note and correct errors. The onus of correcting errors is *not* on
developer's shoulders. Also the level of an open documentation reflects the
level of users and I proudly think that Qubes users are second to none.

Apparently this model doesn't works well... Posting a code patch on the
mailing list is simple, even git comes with handy tools for it (git
format-patch, git send-email etc). But posting some wiki update isn't (you
need manually describe which page, which line etc; also applying such
change
require some work).
Currently we are discussing internally some change to policy to who we give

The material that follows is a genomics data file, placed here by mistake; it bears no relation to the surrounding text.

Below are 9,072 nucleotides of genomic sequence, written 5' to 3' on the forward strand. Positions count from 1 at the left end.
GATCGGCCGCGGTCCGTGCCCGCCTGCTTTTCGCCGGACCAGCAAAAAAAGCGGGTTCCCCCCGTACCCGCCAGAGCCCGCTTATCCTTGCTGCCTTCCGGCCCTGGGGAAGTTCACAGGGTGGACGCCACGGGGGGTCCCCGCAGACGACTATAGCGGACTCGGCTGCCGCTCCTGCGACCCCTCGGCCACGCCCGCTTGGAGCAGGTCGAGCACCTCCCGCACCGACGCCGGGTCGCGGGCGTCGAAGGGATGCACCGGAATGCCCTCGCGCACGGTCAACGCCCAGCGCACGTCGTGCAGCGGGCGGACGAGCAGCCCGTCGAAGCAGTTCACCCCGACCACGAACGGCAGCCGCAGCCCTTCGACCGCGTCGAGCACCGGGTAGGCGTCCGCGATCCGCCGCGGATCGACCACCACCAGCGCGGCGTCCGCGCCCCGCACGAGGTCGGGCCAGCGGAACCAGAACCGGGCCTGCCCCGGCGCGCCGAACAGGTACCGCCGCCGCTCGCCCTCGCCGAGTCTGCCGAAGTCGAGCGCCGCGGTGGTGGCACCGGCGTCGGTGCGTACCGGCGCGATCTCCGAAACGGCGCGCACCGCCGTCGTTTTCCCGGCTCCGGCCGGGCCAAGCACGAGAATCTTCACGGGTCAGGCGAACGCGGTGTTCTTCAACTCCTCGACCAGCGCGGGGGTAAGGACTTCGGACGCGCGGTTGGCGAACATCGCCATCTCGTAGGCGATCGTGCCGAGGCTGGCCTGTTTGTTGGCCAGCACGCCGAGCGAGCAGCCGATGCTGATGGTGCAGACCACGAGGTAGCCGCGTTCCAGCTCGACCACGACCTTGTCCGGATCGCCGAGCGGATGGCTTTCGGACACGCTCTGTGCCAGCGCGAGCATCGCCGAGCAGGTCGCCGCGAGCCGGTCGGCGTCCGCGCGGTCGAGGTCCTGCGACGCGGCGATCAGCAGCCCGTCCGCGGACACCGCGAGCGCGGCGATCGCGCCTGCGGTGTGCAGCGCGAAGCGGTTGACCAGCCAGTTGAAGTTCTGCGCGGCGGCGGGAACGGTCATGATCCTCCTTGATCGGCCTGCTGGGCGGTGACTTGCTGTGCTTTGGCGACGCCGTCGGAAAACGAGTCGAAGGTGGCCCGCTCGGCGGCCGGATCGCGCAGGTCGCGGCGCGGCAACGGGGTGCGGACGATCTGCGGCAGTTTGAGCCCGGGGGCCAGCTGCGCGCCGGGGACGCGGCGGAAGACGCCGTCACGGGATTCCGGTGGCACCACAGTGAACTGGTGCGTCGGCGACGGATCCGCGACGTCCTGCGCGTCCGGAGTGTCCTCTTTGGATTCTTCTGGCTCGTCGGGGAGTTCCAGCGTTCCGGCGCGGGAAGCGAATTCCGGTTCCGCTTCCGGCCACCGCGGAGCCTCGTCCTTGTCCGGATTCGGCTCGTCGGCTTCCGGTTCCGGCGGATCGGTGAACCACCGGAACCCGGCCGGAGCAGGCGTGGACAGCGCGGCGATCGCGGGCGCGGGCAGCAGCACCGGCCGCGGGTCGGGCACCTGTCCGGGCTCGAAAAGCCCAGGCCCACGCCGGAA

write access to the wiki. I hope this will improve the situation very soon.

Yes, it is a matter of organization, Arch-linux wiki did not reach the

outstanding level it is by sending contributions to a mailing list, hoping
someone pick them up.

There is plenty of contributions, results, hints, facilitations on this
mailing list, but none picked them up. Why? Obviously because developers
have to devote their time to software development not to pick up
contributions and results from a mailing list, organizing, categorizing
them and *maintaining them*.

So why a model that worked so well for Arch-linux (up to be an example in
linux distributions) may give not so good results with Qubes? I see only
one major difference: Qubes is devoted to security. Someone may create a
wiki page to teach how to attach a bluetooth dongle to vaultVM to easily
transfer data to the cell phone and a reader may think this is part of the
famous Qubes security framework.